Everyone knows that chocolate is the stuff of Gods--that it's an aphrodisiac, and all that. Yadda, yadda, yadda. I'm not revealing anything new here.
What I *am* interested in, is digging just a little deeper to find the romance of chocolate. In other words, uncovering (or revisiting) some of the stories that feature the more mystical, magical, and romantical (yes, it's a made-up word) side of chocolate, along with it's sexy side.
Let's start with a few of my favorite books and films. Lunch in Paris: a Love Story with Recipes by Elizabeth Bard not only combines my adoration of chocolate with Paris, and most all things French, but it's her unexpected love affair with her husband, as well as with life in France and French cooking. The first chapter is a delight, in which she recounts how she meets said husband as a new expat in Paris, and--here comes "sexy"---sleeps with him on their first date, which I believe was lunch! Then it goes on to talk about one of their favorite restaurants, and how she discovered a Death by Chocolate dessert there. And then, Voila--it ends with the recipe, along with every subsequent chapter. Even more splendid, she also has a matching blog in which she shares more delectable recipes and stories.
Now, who can forget Like Water for Chocolate by Laura Esquivel? I believe it was the little hens or quail with rose petals and chocolate that had the whole family weeping in that story. The film Chocolat, well that's self-explanatory. Of course Juliet Binoche and Johnny Depp hook up, but there's also the way the Mexican spiced chocolate touches Judi Dench's soul, and the way Alfred Molina succumbs to his own desire for the stuff and collapses in the shop window after an overdose, that make the film more meaningful.
I'm not just talking out of school, here; I don't need to rely solely on the magic of publishing and filmmaking to understand how romantic chocolate is. My husband and I were already engaged when I baked him a chocolate cake for his birthday. But this cake was special, because we were living on opposite coasts at the time. I doctored the recipe from The Forrest Gump chocolate cookbook to include even more chocolate than originally called for. I baked it in a metalic pan, and, along with a few pieces of mail, the box weighed eight pounds. I shipped it next day air. Now, we were already engaged, but I'm convinced this helped seal the deal.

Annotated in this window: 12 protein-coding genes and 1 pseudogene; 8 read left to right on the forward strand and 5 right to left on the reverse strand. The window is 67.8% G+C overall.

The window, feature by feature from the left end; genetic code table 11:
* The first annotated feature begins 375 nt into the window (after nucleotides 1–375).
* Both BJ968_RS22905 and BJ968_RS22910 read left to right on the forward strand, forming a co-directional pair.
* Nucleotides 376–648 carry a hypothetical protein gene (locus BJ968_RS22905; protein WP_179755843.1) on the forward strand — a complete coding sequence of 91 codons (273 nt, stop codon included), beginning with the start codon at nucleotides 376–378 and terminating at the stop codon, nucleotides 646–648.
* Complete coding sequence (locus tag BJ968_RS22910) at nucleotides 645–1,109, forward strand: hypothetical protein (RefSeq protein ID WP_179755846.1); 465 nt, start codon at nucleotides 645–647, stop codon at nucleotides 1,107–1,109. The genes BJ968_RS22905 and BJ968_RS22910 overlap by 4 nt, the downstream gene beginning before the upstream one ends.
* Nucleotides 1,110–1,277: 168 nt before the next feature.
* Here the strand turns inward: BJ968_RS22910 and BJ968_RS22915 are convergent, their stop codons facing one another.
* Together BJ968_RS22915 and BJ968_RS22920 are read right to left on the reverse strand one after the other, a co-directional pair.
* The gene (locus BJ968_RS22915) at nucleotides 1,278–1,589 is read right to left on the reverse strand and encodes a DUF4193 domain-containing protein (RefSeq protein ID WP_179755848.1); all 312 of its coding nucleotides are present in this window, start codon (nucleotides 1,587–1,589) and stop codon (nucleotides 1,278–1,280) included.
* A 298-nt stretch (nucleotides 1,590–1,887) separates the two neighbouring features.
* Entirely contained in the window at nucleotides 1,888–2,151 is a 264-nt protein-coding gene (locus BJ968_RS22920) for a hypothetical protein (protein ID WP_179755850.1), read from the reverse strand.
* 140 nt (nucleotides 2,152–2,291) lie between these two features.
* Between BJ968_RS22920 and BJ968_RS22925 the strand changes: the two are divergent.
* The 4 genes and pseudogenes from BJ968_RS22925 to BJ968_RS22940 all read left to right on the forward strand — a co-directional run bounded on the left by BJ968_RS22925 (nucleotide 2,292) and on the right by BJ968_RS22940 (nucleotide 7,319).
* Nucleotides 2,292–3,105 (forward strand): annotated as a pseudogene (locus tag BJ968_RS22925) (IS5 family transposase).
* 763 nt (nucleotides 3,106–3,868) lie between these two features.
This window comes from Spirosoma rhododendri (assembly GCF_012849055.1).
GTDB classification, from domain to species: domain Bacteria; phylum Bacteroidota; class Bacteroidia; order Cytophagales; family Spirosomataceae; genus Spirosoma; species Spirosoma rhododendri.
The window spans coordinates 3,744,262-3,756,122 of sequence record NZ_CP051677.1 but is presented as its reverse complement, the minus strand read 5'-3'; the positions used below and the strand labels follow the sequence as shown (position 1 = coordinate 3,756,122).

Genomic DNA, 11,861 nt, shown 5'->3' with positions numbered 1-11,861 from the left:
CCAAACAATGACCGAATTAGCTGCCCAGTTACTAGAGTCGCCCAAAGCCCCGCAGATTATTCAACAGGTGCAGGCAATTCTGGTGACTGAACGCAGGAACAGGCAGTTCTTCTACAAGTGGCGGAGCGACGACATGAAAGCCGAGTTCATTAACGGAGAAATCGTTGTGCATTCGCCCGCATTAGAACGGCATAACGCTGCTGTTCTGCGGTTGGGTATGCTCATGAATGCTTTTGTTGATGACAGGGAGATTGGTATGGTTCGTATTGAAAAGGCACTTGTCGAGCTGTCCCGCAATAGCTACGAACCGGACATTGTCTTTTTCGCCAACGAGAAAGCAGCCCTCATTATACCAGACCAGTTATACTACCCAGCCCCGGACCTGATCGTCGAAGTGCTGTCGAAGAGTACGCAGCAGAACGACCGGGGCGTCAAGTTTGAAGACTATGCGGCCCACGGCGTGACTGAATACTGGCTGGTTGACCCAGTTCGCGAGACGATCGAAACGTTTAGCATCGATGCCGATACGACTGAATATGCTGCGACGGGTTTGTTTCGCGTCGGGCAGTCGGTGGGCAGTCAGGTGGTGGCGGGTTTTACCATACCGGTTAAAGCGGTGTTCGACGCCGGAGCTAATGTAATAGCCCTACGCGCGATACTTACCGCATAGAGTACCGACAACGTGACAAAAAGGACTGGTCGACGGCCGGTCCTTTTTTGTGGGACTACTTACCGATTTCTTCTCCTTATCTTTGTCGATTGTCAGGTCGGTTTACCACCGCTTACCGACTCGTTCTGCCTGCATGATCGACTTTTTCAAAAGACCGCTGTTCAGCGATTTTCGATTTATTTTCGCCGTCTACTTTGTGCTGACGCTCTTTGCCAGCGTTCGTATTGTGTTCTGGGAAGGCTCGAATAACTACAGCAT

About 7 years ago, he returned the favor by learning to bake a sinfully delicious triple-layer chocolate truffle cake from scratch. I demand it each year for my birthday. And some other odd times during the year.
Now, I'm not one to kiss and tell, but I haven't forgotten about the sexy side of things here. Let's just say that chocolate body paint is a lot of fun!
So, if for some unknown reason you find yourself dwelling on chocolate this week---oh, wait, is there some pagan holiday coming up?---I say think outside the heart-shaped boxes, even the ones with cheap jewelry nestled inside. Think sexy and sweet, and find your own brand of romance. But most of all, don't just limit your love for each other--and for chocolate---to one day a year. Chocolate, like love, should be experienced 365 days a year, at least for a romance writer!